So I had a lapse in judgement today! I was very close to pulling the trigger on this sweet gem! A 2016 Harley Davidson Road Glide Ultra CVO painted “Charcoal Dust and Carbon Slate”! This is a beautiful machine and while I would have no regrets in purchasing said item, I just couldn’t bear the $43,000.00 price tag.

Needless to say, I did pass on it but came up with a better, more cost conscious idea. How about spend just under 2,000.00 on a stage IV upgrade kit, new throttle body and intake for my 103 ci FLSTFB that I so dearly love and get the same perks engine wise as the CVO guys. Yes, I understand there is a huge difference between the 2 bikes and they really cannot be compared. I guess there’s always the Lotto! LOL!

My Snap On EPIQ toolbox.

Having owned a Snap On Classic 76 series box for several years preceding, I finally made the jump to their EPIQ series boxes and am not displeased in the least. I chose “Matt Black finish with red trim” as pictured right.

Due to space limitation, I was halted to the 60″ wide chest, work center and overhead.. Currently, our repair facility, Tierra Del Sol Automotive, is expanding two (2) additional service bays, and I will soon be able to expand my tool storage as well.

In the coming months, I anticipate adding two (2) left side lockers, one of which will contain Snap On’s Powerbank sliding drawer system, to contain all my battery and electrically operated devices & tools. I also plan on adding a second overhead above the two (2) lockers as well.

The funny things people do to their vehicles!

So I had this customer come in with a complaint that his Ford Ranger will not go faster than 3500 RPM’s. As a first step, I always confirm the customer complaint. I found I could very easily and safely accelerate the truck into the 5100 plus RPM range (using Scan Tool Data) and the truck appeared to accelerate normally. I asked the Service Writer to contact the customer because the truck appeared AOK! The customer confirmed the problem but stated it was mostly felt with light engine load around 3300 RPM’s and was more of a hesitation. So I research this concern using a web-based program that links all technicians around the world and found the potential problem, if existent, could be a faulty camshaft synchronizer. So I bring along my Snap On Verus Pro Scan Tool and decided to monitor a couple PIDS (Parameter ID’s) during the test drive, in particular, the RPM & KS1 (Knock Sensor 1) PID’s. If a problem occurs, I should experience a synonomous erratic wave form from both sensors during the event.

Surprisingly, the test drive confirmed a problem. At approximately 3300 RPM’s, as suspected, I found a hesitation with both PIDS signaling high detonation pinging of the engine and subsequent RPM drop and fluctuation. Now I had the proof I needed to confirm a faulty Cam Synchronizer. I presented my findings to the Service Writer, an estimate for repairs was drawn up & presented to the customer, and authorization given to make the repair. This is a pretty common problem on Ford 3.0 liter V6 engines. So I make the repair, retest and confirm the problem no longer exists, and turn in my paperwork to the Service Writer.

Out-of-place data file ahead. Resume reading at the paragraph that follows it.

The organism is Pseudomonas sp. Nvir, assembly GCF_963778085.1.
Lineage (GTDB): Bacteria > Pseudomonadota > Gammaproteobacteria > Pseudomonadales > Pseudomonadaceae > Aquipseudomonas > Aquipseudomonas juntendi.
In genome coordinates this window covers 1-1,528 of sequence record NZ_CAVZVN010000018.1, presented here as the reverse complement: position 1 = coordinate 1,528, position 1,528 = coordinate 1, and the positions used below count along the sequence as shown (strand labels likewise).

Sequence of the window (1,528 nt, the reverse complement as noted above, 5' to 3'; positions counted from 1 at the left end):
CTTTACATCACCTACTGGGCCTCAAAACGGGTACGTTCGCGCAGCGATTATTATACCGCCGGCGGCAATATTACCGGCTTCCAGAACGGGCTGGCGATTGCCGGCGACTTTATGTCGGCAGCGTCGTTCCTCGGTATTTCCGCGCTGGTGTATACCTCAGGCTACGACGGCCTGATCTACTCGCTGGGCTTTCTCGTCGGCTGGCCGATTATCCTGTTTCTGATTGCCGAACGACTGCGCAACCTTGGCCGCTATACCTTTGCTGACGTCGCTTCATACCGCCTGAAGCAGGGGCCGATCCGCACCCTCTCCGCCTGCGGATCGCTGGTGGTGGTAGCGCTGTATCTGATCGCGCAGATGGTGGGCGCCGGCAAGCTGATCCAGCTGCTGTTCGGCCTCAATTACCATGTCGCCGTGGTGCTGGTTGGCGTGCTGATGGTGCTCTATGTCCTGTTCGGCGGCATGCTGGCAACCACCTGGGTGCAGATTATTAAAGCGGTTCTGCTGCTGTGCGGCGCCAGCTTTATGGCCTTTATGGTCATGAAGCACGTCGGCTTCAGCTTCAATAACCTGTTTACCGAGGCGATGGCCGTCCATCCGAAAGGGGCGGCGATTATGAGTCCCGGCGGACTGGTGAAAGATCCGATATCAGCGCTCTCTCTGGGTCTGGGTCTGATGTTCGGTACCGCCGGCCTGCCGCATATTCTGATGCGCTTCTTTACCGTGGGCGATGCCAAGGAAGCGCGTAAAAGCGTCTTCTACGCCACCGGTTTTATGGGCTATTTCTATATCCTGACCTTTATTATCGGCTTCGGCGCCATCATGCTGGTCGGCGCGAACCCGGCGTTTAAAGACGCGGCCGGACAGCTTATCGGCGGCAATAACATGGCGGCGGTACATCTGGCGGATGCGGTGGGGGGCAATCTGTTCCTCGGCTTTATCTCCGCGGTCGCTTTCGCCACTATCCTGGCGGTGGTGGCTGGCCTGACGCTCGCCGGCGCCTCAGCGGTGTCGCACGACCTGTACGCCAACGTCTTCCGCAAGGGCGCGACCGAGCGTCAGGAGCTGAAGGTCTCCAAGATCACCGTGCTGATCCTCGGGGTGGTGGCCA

The next day the customer returns and witnessing his body language through the window between the office and the shop, I can see this customer is unhappy about something. I am later informed that this customer is disatisfied with the repair and claims “we didn’t fix the problem”. So our shop owner asks the customer if he might show him on a test drive what he is experiencing. The customer says he doesn’t need to show him on a test drive, but rather he can show him in the parking lot. The customer gets into his truck, which is equipped with an automatic transmission, and sitting still in “PARK”, races the engine until the “rev limiter” engages at approximately 3400 RPM’s. He clearly states that this is his problem. Unbeknownst to the customer, this is a PCM programmed strategy built into the computer to prevent catastrophic failure of the engine. Needless to say, the customer next complained that this was the very reason for bringing the truck in for repairs. The owner explained “the rev limiter” strategy and that it was designed to prevent someone from doing exactly what he was doing.

To this day I cannot understand why someone would want to “race the engine” of their vehicle without a load being applied. This is a mechanical piece of equipment and will come apart if not properly taken care of. Had the rev limiter not engaged, he might very well have run this vehicle above the maximum allowable RPM range (no Tachometer) of this engine and very well sent it to it’s resting place.

The customer never explained his reasoning for doing this. Also, a repair was made to this vehicle in a round-a-bout fashion, but none the less necessary. The funny things people do to their vehicles.

Site Update

Being an avid auto repair technician, I will begin adding new content to this site, in particular, stories of auto repair and some of the many odd problems and occurrences associated with this profession. There are many funny, off the wall occurrences that take place that are worthy of sharing with others, so I thought I’d add some of those occurrences to this blog site. I encourage you to share any of your stories here and I am available to help with your automotive questions and concerns should they arise. Thank you for visiting my site.

How to assemble your M1911 handgun.

How to assemble your M1911 handgun.